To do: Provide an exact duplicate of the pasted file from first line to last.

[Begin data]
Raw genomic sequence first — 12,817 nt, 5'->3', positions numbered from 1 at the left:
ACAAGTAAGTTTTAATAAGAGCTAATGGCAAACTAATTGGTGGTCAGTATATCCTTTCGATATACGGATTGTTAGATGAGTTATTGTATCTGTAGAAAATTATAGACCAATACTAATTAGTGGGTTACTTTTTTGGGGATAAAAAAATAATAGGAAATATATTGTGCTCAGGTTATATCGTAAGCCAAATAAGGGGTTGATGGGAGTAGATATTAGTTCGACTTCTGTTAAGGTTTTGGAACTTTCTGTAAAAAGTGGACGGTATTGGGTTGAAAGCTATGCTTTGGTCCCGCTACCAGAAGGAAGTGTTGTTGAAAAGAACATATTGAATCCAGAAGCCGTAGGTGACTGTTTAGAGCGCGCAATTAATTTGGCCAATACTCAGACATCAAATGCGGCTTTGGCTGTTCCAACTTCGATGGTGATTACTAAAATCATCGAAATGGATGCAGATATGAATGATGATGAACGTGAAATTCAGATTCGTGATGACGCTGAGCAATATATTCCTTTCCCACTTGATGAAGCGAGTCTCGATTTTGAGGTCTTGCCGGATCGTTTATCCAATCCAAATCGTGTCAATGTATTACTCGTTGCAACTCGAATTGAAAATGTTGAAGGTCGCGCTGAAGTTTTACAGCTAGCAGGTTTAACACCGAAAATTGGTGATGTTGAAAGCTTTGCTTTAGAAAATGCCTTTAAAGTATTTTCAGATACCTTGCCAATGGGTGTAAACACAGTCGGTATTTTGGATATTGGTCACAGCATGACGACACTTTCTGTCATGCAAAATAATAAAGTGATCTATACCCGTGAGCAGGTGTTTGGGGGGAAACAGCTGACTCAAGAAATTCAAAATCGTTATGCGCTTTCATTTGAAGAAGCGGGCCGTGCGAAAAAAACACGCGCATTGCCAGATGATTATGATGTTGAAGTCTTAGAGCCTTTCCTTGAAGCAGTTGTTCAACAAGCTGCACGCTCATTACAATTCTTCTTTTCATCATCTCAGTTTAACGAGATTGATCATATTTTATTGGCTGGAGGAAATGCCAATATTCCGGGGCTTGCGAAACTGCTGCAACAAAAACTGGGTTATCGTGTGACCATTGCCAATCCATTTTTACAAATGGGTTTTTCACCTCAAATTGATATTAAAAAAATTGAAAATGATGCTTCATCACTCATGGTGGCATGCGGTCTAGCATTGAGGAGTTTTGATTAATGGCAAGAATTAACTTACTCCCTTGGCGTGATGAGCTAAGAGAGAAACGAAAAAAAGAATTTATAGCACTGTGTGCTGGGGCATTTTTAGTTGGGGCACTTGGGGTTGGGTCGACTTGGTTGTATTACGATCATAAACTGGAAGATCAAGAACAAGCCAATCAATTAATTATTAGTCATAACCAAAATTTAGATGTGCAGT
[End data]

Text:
Raw genomic sequence first — 12,817 nt, 5'->3', positions numbered from 1 at the left:
ACAAGTAAGTTTTAATAAGAGCTAATGGCAAACTAATTGGTGGTCAGTATATCCTTTCGATATACGGATTGTTAGATGAGTTATTGTATCTGTAGAAAATTATAGACCAATACTAATTAGTGGGTTACTTTTTTGGGGATAAAAAAATAATAGGAAATATATTGTGCTCAGGTTATATCGTAAGCCAAATAAGGGGTTGATGGGAGTAGATATTAGTTCGACTTCTGTTAAGGTTTTGGAACTTTCTGTAAAAAGTGGACGGTATTGGGTTGAAAGCTATGCTTTGGTCCCGCTACCAGAAGGAAGTGTTGTTGAAAAGAACATATTGAATCCAGAAGCCGTAGGTGACTGTTTAGAGCGCGCAATTAATTTGGCCAATACTCAGACATCAAATGCGGCTTTGGCTGTTCCAACTTCGATGGTGATTACTAAAATCATCGAAATGGATGCAGATATGAATGATGATGAACGTGAAATTCAGATTCGTGATGACGCTGAGCAATATATTCCTTTCCCACTTGATGAAGCGAGTCTCGATTTTGAGGTCTTGCCGGATCGTTTATCCAATCCAAATCGTGTCAATGTATTACTCGTTGCAACTCGAATTGAAAATGTTGAAGGTCGCGCTGAAGTTTTACAGCTAGCAGGTTTAACACCGAAAATTGGTGATGTTGAAAGCTTTGCTTTAGAAAATGCCTTTAAAGTATTTTCAGATACCTTGCCAATGGGTGTAAACACAGTCGGTATTTTGGATATTGGTCACAGCATGACGACACTTTCTGTCATGCAAAATAATAAAGTGATCTATACCCGTGAGCAGGTGTTTGGGGGGAAACAGCTGACTCAAGAAATTCAAAATCGTTATGCGCTTTCATTTGAAGAAGCGGGCCGTGCGAAAAAAACACGCGCATTGCCAGATGATTATGATGTTGAAGTCTTAGAGCCTTTCCTTGAAGCAGTTGTTCAACAAGCTGCACGCTCATTACAATTCTTCTTTTCATCATCTCAGTTTAACGAGATTGATCATATTTTATTGGCTGGAGGAAATGCCAATATTCCGGGGCTTGCGAAACTGCTGCAACAAAAACTGGGTTATCGTGTGACCATTGCCAATCCATTTTTACAAATGGGTTTTTCACCTCAAATTGATATTAAAAAAATTGAAAATGATGCTTCATCACTCATGGTGGCATGCGGTCTAGCATTGAGGAGTTTTGATTAATGGCAAGAATTAACTTACTCCCTTGGCGTGATGAGCTAAGAGAGAAACGAAAAAAAGAATTTATAGCACTGTGTGCTGGGGCATTTTTAGTTGGGGCACTTGGGGTTGGGTCGACTTGGTTGTATTACGATCATAAACTGGAAGATCAAGAACAAGCCAATCAATTAATTATTAGTCATAACCAAAATTTAGATGTGCAGT